Bears in the China Shop

Mon, 2012/03/05 - 1:00pm | Your editor

  There are bears in the China shop.

Addressing the annual meeting of China's rubber-stamp parliament for the last time before he is due to retire, Premier Wen Jiabao delivered a starting forecast for growth in 2012. Instead of a target GDP growth level of 8% which has been standard for years (and usually exceeded), he called for growth of 7.5% to be generated by domestic and military spending.

Meanwhile the revelations about princeling Chongqing Communist Party secretary Bo Xilai continue to emerge, as well as on the corruption of his chief cop, Wang Lijin, who at one point appeared to be seeking political asylum in the US embassy. In today's Financial Times, you learn about how the police in the largest city in the world tried to extract money from an alleged Mafioso, who merely was a successful businessman.

Bo is probably not going to get onto the Central Committee after all but I am truly frightened by the existence of a hard-line Maoist element in the top ranks of China favoring another cultural revolution. This time, to quote the Chongqing slogan, they want China to ''sing red and smash black'', sing old revolutionary songs and cut down those who have become wealthy.

The impact of Wen's National People's Congress speech was immediate on companies shipping raw materials to China in its own time zone, Australia. It then spread to other commodity companies, like Alcoa. And to the emerging markets overall.

The Chinese lowball forecast and scandal has hurt almost all stocks. The market, which has risen steadily for nearly 3 months was looking for an excuse to fall.

A warning: Any recipients of our e-mail blogs who redistribute them to non-subscribers will be removed from the rolls. Violators of copyright moreover do not qualify for a refund of subscription fees. Don't share,

More about our stocks from Ireland, Britain, Canada, Norway, Israel, India, Mexico, and Thailand for paid subscribers.


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Tables Posted

Sun, 2012/03/04 - 2:08pm | Your editor

  I have just posted the Global Investing tables on our site. They can be viewed by those qualified to see them: all visitors can look at our closed positions which show our cumulative performance over several years. Only current subscribers get to see current positions and make money from them. Today I have a money-making idea for the paid subscribers.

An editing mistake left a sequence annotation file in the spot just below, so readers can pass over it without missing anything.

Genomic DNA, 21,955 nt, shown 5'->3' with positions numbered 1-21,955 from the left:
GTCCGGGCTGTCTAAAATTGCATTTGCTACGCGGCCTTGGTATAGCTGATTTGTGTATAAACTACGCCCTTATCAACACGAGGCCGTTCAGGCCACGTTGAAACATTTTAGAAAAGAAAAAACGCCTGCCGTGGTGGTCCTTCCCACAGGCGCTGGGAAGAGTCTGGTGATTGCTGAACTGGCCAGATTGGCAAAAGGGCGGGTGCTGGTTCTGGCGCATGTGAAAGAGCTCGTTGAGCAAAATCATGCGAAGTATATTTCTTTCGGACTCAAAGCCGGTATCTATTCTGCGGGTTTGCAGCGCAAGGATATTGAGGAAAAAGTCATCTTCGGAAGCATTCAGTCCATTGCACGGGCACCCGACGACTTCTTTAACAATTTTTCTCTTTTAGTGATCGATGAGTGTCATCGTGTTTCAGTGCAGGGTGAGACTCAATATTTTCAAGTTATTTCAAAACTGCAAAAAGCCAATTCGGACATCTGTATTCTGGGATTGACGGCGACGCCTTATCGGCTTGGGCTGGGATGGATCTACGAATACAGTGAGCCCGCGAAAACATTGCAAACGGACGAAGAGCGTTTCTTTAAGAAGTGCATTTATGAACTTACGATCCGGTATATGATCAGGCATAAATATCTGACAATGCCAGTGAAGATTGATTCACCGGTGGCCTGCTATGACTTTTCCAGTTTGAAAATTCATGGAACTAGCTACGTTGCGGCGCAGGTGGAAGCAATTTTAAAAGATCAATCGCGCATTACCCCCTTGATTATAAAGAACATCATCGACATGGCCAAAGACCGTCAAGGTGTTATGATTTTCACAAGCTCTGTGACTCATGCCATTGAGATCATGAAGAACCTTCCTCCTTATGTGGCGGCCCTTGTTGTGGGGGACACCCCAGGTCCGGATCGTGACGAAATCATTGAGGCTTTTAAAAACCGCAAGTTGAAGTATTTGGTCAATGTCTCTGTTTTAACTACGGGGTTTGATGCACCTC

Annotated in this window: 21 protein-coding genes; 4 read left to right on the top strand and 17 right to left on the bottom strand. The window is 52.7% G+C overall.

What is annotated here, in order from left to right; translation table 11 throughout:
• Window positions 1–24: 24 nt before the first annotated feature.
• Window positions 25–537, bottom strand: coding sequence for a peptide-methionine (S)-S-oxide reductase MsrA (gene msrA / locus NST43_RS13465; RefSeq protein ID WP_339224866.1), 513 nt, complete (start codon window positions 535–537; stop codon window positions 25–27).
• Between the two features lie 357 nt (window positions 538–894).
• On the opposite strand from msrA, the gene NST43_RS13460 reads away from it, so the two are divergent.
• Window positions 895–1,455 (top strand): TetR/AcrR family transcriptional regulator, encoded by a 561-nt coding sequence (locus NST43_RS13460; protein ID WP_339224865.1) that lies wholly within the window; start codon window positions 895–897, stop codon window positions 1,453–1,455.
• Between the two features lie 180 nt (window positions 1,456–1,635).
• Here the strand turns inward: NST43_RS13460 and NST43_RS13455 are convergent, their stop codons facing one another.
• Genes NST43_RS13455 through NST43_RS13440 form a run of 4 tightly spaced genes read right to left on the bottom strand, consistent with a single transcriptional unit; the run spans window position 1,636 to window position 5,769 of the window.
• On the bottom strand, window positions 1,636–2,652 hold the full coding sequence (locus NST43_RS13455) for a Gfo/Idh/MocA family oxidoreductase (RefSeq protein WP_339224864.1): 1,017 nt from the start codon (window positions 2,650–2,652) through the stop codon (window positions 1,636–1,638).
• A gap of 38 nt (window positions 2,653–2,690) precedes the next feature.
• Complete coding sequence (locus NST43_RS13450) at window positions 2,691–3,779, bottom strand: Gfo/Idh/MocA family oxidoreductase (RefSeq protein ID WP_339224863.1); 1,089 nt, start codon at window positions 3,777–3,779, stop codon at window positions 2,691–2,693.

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Animal Rights

Fri, 2012/03/02 - 1:09pm | Your editor


Philosophers at Loyola Marymount University in LA believe dolphins and whales have human and civil rights. Its philosophy prof Thomas White argues that because of their intelligence, cetaceans (that's these sea creatures) have the right to freedom from slavery under the 13th amendment. A San Diego CA court must rule on a suit brought on behalf of 5 orcas by People for the Ethical Treatment of Animals. PETA are radicals but most religions argue along with the Catholic Church that humans have a duty to protect what God created against climate change and against brutality to other living creatures.

Meanwhile at the University of Eindhoven in the Netherlands, a scientific team is working on generating enough cow cells in a culture to make an artificial chunk of hamburger. The advantage of test-tube burgers is that they are efficient generators of protein from raw materials, whereas cow stomachs are inefficient and create huge of amounts of air polluting methane. Being made from meat means they still are not allowed to be eaten by Orthodox Jews with cheese. With a nephew who became a vegan after giving up most cheese, made with rennet (a product of calf stomachs and therefore not Kosher) I am pretty clued into the debate. 

Who will raise beef cattle if the scientists succeed?

I contribute these notes to illuminate the gaps in Rick Santorem's claim that Barack Obama's ''phony theology'' was ''putting the Earth before the needs of humans'' and was not based on the Bible.